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SENATE WEEK IN REVIEW: April 1-5, 2019

Citizens and advocacy groups from across the state crowded the Capitol during the week, voicing their support or opposition to hundreds of bills currently being considered by lawmakers.

 

Senators spent many hours debating and voting on legislation – such as measures to combat the opioid crisis and to provide a more affordable alternative to medicine for treating allergic reactions – as they work to meet an April 12 deadline for the third reading of Senate bills.

Also during the week, state officials and lawmakers urged motorists to pay more attention and be more careful while driving, as distracted-driving accidents resulted in the deaths of two Illinois State Police officers in just three days.

 

Advocacy groups in Springfield

Hundreds of Illinois students visited the Capitol April 3 to view state government in action and talked with legislators about issues, as part of the Illinois Electric and Telephone Cooperatives Youth Day.  The annual event in Springfield focuses on encouraging young people, who are tomorrow’s leaders, to take an interest in state government.

Also on April 3, healthcare leaders from around the state presented information about their community programs as part of the Illinois Health and Hospital Association’s Quality Advocacy Showcase.  The event gives local healthcare leaders the opportunity to talk with legislators about how hospitals are improving patient safety and enhancing quality care, while reducing healthcare costs.

 

Combatting opioid crisis

The Senate has taken another major step in combatting the opioid overdose epidemic by passing legislation to treat the deadly drug Fentanyl as seriously as heroin.

Senate Bill 199 creates a Class 1 felony penalty structure for the possession of Fentanyl and Fentanyl analogs, targeted at illegal dealers and suppliers of the drug.  The goal is to put Fentanyl offenses on the same level as heroin, and to help prosecute those who are engaged in the illegal manufacturing and trade of the deadly drug.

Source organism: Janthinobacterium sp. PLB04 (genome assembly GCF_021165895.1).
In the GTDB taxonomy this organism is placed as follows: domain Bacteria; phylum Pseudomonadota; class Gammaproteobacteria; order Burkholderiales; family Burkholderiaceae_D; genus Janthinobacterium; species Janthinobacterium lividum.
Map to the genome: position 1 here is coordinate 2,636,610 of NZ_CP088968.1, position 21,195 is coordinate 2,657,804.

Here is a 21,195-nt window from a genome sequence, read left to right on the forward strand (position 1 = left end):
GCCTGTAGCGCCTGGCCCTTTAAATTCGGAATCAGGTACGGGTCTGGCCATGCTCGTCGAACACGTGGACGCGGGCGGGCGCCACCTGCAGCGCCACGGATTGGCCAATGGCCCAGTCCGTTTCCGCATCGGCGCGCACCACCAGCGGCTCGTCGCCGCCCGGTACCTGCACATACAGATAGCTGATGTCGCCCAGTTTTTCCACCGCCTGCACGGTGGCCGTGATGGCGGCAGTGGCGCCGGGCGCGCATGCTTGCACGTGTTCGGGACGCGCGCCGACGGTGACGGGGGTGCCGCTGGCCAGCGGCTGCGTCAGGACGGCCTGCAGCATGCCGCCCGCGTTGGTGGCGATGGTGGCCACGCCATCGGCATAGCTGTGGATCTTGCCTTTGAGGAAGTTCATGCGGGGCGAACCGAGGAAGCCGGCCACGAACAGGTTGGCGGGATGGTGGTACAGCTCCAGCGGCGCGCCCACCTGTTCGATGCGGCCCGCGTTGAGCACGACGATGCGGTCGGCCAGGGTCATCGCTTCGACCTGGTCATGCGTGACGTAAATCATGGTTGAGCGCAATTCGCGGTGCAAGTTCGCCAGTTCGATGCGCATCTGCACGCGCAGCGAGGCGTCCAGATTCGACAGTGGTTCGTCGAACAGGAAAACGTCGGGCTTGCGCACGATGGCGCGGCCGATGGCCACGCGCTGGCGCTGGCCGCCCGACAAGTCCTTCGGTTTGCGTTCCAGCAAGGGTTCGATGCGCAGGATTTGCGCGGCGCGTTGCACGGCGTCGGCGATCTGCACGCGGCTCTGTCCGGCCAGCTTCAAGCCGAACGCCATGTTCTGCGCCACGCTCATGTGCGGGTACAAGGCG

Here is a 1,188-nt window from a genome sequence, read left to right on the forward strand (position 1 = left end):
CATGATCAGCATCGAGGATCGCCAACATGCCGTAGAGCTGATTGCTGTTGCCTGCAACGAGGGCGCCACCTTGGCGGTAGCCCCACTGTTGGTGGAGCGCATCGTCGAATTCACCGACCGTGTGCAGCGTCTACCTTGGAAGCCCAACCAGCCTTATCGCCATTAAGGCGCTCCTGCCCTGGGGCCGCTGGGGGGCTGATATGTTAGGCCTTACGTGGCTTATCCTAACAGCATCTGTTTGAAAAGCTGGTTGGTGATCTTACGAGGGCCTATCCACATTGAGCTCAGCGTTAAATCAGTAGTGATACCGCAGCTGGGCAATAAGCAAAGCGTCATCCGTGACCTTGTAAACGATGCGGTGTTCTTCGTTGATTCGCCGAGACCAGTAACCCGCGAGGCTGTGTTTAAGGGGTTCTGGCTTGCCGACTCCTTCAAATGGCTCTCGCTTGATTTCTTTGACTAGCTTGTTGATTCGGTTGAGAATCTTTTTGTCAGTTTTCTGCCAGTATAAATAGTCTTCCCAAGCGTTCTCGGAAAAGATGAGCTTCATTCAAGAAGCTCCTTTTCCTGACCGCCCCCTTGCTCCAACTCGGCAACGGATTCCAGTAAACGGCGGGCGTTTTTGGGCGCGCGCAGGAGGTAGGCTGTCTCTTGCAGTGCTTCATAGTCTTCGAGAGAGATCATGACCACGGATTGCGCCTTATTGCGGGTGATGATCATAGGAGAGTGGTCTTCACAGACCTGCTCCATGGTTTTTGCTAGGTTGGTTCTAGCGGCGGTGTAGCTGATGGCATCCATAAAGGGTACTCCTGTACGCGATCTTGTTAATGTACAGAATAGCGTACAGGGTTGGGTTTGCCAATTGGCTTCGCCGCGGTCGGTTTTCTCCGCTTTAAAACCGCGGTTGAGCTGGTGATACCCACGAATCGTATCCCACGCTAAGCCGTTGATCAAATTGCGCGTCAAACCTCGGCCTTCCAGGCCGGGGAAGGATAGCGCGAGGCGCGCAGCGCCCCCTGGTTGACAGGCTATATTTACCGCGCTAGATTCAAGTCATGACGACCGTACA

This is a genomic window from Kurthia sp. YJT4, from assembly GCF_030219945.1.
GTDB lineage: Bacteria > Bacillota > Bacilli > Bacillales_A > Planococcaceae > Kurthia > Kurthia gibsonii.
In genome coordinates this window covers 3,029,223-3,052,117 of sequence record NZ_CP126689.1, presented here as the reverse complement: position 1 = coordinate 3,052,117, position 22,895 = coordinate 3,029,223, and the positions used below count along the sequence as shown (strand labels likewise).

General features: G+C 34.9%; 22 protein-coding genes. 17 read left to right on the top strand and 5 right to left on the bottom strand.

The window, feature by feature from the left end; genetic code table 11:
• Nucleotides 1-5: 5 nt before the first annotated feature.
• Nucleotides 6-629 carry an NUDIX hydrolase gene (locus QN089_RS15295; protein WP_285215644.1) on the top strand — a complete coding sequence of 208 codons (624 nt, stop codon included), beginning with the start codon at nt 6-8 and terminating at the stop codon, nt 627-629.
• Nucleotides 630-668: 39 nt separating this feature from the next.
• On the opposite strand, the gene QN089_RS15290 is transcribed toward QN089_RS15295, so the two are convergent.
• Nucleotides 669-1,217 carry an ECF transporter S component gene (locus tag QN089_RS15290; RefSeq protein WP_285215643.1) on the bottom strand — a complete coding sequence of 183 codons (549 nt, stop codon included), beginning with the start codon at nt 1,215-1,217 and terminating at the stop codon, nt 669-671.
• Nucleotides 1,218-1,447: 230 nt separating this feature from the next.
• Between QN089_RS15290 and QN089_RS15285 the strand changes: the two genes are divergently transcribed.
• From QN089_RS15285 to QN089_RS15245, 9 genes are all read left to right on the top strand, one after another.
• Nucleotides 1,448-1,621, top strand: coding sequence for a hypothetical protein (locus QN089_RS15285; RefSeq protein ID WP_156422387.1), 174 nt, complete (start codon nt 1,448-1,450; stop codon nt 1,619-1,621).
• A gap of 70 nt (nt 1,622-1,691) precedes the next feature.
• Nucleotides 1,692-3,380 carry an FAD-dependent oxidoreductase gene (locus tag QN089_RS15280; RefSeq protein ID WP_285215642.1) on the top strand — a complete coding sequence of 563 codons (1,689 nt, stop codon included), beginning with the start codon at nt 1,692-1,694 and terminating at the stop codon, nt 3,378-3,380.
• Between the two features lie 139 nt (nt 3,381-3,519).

Fentanyl is a synthetic opioid originally developed as a painkiller.  Experts say the drug is 50 to 100 times more potent than morphine.  Fentanyl is now the drug most frequently involved in overdose deaths in the United States, according to a 2018 study from the Centers for Disease Control and Prevention.

 

Senate Bill 199 is currently awaiting action in the House after being passed by a unanimous vote in the Senate.

 

EpiPen alternatives

Health insurance companies would be required to offer generic alternatives for EpiPens under legislation that passed by a unanimous vote of the Senate on April 4.

EpiPen is the brand name of a device that delivers the drug epinephrine, which is a life-saving medication used when someone is experiencing a severe allergic reaction.  The cost for this drug, which can be in the hundreds of dollars range, often places it out of reach to those who need it most.

 

Senate Bill 2047 would require health insurance companies to offer generic alternatives for insulin auto-injectors.  The bill now heads to the House of Representatives for consideration.

 

Making our roads safer 

State officials and lawmakers are asking the public to slow down and drive more carefully after two Illinois State Police officers were killed in recent distracted-driving accidents.

Trooper Gerald Ellis was on duty March 30 when he was killed in a head-on collision with a vehicle traveling the wrong way on Interstate 94. Two days earlier, on March 28, Trooper Brooke Jones-Story was struck and killed by a semitrailer during a roadside inspection of another truck, just west of Illinois Route 75.

 

Their deaths brought to three the number of troopers killed in 2019.  On Jan. 12, Trooper Christopher Lambert was killed after being hit by a car on I-294 while at the scene of an accident.

 

Lawmakers from around the state are expressing concern about the number of troopers who have been hit by vehicles – 16 so far in 2019.  In 2018, just eight troopers were hit; 12 were hit in 2017; and five in 2016.

 

Illinois Acting State Police Director Brendan Kelly and the Governor are urging motorists to obey Scott’s Law, which mandates that when approaching any police or other emergency vehicle stopped along the roadway, drivers must proceed with due caution, change lanes if possible, and reduce their speed.

 

State Police have also stepped up enforcement of Scott’s Law and are trying to raise awareness of the issue through social media.

 

Weaver welcomes Youth Advisory Council to Capitol

Fifty students from 18 high schools in central Illinois came to Springfield April 3 to experience first-hand the workings of their state government, as part of Senator Chuck Weaver’s Youth Advisory Council.

 

The students were recommended by officials from their respective schools to participate in the program, which initially met on Dec. 6 at Bradley University in Peoria.